Sunday, May 17, 2009

Volvo Race comes to Boston

The Volvo 70 Ocean Race is an around the world race that first took place in 1973.

It is a grueling and dangerous race described as "the longest, most demanding and perilous sporting contest the world had known" in the Overview on the race official web site.

The site goes on to describe the course: "During the nine months of the 2008-09 Volvo, which starts in Alicante, Spain in October 2008 and concludes in St Petersburg, Russia, during late June 2009, the teams will sail over 37,000 nautical miles of the world’s most treacherous seas via Cape Town, Kochi, Singapore, Qingdao, around Cape Horn to Rio de Janeiro, Boston, Galway, Goteborg and Stockholm."

"During the race the crews will experience life at the extreme: no fresh food is taken onboard so they live off freeze dried fare, they will experience temperature variations from -5 to +40 degrees Celsius and will only take one change of clothes. They will trust their lives to the boat and the skipper and experience hunger and sleep deprivation."

There were 7 entries this year. An American team, Puma (pronounced P00-ma in America and Pew-ma elsewhere), two Swedish teams (Eriksson 3 and 4), two Spanish teams (Telefonica Blue and Telefonica Black), a Dutch entry called Delta Lloyd and an Irish (Chinese sponsored) boat called the Green Dragon.

A Russian entry did not start the race.

"Each of the seven entries has a sailing team of 11 professional crew, and the race requires their utmost skills, physical endurance and competitive spirit as they race day and night for more than 30 days at a time on some of the legs. They will each take on different jobs onboard the boat and on top of these sailing roles, there will be two sailors that have had medical training, as well as a sailmaker, an engineer and a media specialist."

I went with two friends to watch the start of the 7th leg from Boston to Ireland. We stood across the harbor from the main pier to get some images of the boats against the Boston skyline. It was surprisingly cold and a mist came in to add some drama to the show.

The race was supposed to begin at 1pm and the boats were out in the water by about 12pm. There were lots of spectators both in the water on boats and on the banks.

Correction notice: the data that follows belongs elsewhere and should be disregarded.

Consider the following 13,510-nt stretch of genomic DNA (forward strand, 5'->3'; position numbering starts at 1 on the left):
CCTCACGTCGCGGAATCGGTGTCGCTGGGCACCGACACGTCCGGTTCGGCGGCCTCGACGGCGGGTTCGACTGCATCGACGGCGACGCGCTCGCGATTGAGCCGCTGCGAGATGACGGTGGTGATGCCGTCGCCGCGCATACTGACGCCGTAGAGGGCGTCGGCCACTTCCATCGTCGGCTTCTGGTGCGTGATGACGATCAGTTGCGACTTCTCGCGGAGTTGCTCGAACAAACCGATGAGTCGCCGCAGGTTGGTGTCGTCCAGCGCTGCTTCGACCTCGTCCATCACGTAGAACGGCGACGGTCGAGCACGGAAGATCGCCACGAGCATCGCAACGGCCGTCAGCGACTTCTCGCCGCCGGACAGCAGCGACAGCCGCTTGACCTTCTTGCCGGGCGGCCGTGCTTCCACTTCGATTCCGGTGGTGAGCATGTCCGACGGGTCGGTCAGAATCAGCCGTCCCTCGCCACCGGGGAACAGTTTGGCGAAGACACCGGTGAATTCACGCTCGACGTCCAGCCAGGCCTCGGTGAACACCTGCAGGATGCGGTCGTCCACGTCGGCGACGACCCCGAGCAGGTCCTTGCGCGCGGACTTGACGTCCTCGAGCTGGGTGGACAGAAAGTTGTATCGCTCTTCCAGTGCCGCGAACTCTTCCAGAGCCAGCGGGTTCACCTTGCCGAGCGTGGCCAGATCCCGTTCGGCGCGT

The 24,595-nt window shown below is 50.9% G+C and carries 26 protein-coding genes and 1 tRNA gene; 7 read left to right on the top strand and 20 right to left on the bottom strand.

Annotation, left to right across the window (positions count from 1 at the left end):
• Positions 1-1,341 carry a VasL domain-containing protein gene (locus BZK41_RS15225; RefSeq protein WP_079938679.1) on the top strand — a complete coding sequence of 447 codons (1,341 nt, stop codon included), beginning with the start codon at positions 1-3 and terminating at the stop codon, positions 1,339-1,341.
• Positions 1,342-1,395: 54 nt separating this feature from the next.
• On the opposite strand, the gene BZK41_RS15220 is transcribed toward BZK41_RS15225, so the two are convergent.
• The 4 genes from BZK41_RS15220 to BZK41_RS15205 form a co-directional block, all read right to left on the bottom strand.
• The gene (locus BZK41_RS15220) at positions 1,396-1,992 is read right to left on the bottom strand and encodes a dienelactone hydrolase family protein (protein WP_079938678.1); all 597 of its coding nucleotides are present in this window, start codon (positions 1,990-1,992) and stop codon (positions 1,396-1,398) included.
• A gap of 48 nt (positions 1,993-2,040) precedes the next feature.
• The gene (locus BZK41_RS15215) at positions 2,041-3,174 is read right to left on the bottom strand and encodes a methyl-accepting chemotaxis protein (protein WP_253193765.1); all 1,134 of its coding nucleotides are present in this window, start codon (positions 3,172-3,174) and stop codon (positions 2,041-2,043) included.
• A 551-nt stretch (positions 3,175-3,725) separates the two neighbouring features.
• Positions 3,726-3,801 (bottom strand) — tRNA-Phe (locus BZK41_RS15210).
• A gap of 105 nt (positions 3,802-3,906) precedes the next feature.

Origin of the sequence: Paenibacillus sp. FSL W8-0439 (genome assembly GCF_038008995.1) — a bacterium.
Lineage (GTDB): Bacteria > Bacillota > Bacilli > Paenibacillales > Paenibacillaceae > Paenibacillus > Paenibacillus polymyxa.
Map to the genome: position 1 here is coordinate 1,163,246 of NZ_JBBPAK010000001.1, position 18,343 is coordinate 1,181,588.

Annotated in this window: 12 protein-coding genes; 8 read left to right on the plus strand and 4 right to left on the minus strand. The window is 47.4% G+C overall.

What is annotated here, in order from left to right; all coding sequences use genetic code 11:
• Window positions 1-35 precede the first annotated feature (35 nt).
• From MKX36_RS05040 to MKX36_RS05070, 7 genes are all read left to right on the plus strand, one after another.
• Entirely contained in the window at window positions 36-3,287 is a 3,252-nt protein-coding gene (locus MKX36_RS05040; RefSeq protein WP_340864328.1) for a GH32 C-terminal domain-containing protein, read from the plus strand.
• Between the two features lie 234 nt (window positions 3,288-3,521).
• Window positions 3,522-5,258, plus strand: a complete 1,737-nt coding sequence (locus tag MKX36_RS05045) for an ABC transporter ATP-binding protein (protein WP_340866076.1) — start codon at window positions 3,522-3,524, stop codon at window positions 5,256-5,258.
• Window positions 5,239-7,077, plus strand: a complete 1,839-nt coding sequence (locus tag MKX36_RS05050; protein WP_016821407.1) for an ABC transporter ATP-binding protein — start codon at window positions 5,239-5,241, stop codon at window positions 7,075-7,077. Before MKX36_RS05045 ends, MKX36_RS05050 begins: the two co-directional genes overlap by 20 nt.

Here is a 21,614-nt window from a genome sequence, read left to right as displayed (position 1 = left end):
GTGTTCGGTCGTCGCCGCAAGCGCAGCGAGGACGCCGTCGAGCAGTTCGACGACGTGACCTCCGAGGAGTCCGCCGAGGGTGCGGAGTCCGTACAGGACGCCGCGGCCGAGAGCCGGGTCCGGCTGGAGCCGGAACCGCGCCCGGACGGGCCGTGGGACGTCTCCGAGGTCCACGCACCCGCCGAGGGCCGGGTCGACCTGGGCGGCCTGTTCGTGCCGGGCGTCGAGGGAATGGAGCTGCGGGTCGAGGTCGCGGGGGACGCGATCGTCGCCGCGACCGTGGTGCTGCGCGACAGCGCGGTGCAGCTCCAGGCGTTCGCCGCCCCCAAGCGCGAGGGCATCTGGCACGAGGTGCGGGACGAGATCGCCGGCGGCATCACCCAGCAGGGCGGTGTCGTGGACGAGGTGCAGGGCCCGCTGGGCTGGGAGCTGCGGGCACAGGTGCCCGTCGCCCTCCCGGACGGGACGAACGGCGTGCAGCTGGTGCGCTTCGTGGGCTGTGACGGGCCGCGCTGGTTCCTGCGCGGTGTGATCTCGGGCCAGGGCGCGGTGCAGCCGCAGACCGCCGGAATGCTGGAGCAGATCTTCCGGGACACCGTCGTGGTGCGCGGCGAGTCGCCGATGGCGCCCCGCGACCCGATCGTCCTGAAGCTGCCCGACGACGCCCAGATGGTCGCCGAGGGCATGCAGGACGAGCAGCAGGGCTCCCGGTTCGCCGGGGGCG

The Puma boat was ahead of the pack when the canon fired but the others very quickly lined up behind it and pretty soon Telefonica Blue had caught up and overtaken the Puma boat.

The boats all left the harbor and then had to circle back and take a loop in the harbor before heading out to sea again. It was quite a show.

The Boston fire boat was spraying water with Rowes Warf in the background.

We waited for them to come back with their spinnakers flying in the mist.

We heard that a tanker (at first we heard it was one of the natural gas tankers that basically shuts the harbor down) had arrived and was going to stop the beginning of the race, but in the end there was only a 15 min delay.

We heard a couple of days later that Selma Hayek had been there and had taken a turn at the helm of the Puma boat. She was announced as the godmother of the boat before the race.

I went back and looked through my photographs and wouldn't you know it - there was one with a bunch of photographers on the Puma boat all pointing their camera at the helm. Selma Hayek is at the helm. An official blog with photographs show her and her husband on the boat and the team blog describes the event: "For the first hour or so the actress Salma Hayek was onboard along with our PUMA executive team and her husband. She christened the boat a little over one year ago and we consider her to be our glamorous godmother! Her husband is our “BIG” boss. He seemed to know all about the race, the team and many of our exploits. It was great to meet them especially Salma and it must have been a treat for them to get the buzz of the pre-race dock scene and departure, hopefully they all had a good time."

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